Make sure what you have learned is magnified properly.
With the economy in turmoil and corporations making mass layoffs, the job search arena has gotten tougher. Many prospective employees find themselves searching for positions not in line with their professional background or are being forced to switch careers. With competition harder and career veterans now pitted against college graduates even more; your resume has got to sing wonderfully like a soprano in a fabulous opera.
Beyond the career listings, employers are looking at what type of education and training you can bring to the position. So the question then becomes how does writing education on a resume help? Resume writers agree that you should spend more in depth and detailed description time in the work or career experience area. From there, professional resume writing services say the next section should focus on two things: education and/or specialized training.
Some people may choose to list them together. A good determining factor when it comes to deciding if the two areas can be combined or left independently is the importance of the training to the industry you are applying. For example, if you are applying for a Marketing Management position and you have attended training sessions with known industry sources and excelled in them – list those separately. If training is going to put extra feathers in your cap, list them separately. If you are changing careers and the training does not correspond you probably do not want to list it at all. The same applies to certification. If certification was received in the area of industry for which you are applying list it on your resume.
From a technical standpoint, the consensus is to go with one of two manners of listing. Manner one is to list your education, not high school, in reverse chronological order. Manner two is to list your education in order of importance. For example, list Doctorates first, then Masters, etc. What about writing education on a resume if you did not receive a degree or any certificate of completion or certification from a trade or vocational school? Believe it or not, it is probably best not to mention it. If you did not receive a degree or certificate from an organization, it just is not necessary to mention your education at that particular institution, unless the education you did receive is related to your career objective.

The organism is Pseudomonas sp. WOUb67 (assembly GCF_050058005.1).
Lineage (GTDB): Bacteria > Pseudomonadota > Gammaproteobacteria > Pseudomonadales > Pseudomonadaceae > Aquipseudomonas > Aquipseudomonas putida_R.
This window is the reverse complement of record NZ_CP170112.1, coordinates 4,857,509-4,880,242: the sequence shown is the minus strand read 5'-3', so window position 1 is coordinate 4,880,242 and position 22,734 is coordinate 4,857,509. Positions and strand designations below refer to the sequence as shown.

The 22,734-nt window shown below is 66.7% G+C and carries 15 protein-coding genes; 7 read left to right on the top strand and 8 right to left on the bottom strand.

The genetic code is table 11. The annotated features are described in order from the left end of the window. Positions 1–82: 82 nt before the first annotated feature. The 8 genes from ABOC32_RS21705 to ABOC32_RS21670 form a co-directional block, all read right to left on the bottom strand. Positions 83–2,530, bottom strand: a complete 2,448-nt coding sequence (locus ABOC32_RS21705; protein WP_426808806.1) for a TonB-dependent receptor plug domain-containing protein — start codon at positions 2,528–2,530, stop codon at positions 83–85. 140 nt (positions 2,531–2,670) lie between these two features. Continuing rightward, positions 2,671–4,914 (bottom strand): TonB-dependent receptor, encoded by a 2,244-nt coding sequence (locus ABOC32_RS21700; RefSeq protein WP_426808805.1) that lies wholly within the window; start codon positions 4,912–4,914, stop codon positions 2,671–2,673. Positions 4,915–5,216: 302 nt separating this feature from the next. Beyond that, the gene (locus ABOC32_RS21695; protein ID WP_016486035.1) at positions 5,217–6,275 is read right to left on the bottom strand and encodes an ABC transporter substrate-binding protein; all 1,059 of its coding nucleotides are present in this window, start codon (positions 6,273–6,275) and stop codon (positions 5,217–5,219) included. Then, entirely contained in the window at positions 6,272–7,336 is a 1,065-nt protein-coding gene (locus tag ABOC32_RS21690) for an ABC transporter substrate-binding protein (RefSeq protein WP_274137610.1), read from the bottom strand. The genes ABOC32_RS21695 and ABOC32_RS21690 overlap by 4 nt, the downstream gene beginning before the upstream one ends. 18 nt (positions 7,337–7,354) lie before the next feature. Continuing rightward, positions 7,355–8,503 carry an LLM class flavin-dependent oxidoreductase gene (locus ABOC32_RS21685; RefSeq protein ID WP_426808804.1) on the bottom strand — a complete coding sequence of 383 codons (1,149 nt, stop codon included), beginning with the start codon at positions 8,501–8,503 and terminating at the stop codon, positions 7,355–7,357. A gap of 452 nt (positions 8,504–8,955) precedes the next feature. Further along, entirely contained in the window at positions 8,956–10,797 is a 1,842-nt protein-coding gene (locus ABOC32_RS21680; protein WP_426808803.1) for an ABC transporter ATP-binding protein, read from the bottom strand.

Also in listing the information on a professional resume remember to include the degree or certificate that you earned and be sure to set degrees apart so that they are easily seen, point out your major and minor areas, list the full name of the institution while you may know that UF means University of Florida, the school should still be listed completely; plus you do not want to run the risk of interviewing with an alumni of the University of Finland whose school initials are also UF.
Also, be sure to list the date you received your degree or the date you anticipate receiving your degree. You may want to omit the date you received your degree if you are worried about discrimination based on this information. You may also want to include your grade point average, honors, awards, certifications, and scholarships especially if you are a new graduate and if you d id not mention them anywhere else on your resume.
Some resume writers suggest that you put in bold face any key points in your education area that will be most impressive. An important integral lesson to practice in listing education on your resume is do not lie, be absolutely accurate in providing your education. After numerous headlines and grabbing stories of top managers and chief executive officers who lied about or faked degrees; head hunters and human resource directors will verify your information.